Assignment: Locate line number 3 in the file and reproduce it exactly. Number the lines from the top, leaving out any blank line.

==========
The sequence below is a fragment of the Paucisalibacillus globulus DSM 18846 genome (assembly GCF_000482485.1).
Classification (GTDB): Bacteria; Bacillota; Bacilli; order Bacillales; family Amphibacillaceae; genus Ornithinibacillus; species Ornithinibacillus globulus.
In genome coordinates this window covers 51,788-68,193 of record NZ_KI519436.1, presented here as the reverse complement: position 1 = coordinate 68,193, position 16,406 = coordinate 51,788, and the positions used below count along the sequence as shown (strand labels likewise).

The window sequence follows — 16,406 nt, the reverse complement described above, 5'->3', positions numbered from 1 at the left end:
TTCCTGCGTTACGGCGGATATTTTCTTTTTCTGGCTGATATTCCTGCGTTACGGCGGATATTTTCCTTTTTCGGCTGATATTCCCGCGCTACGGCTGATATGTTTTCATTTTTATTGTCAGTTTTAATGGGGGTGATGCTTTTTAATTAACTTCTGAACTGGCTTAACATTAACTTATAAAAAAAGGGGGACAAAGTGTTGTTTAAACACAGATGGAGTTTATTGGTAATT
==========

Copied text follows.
In genome coordinates this window covers 51,788-68,193 of record NZ_KI519436.1, presented here as the reverse complement: position 1 = coordinate 68,193, position 16,406 = coordinate 51,788, and the positions used below count along the sequence as shown (strand labels likewise).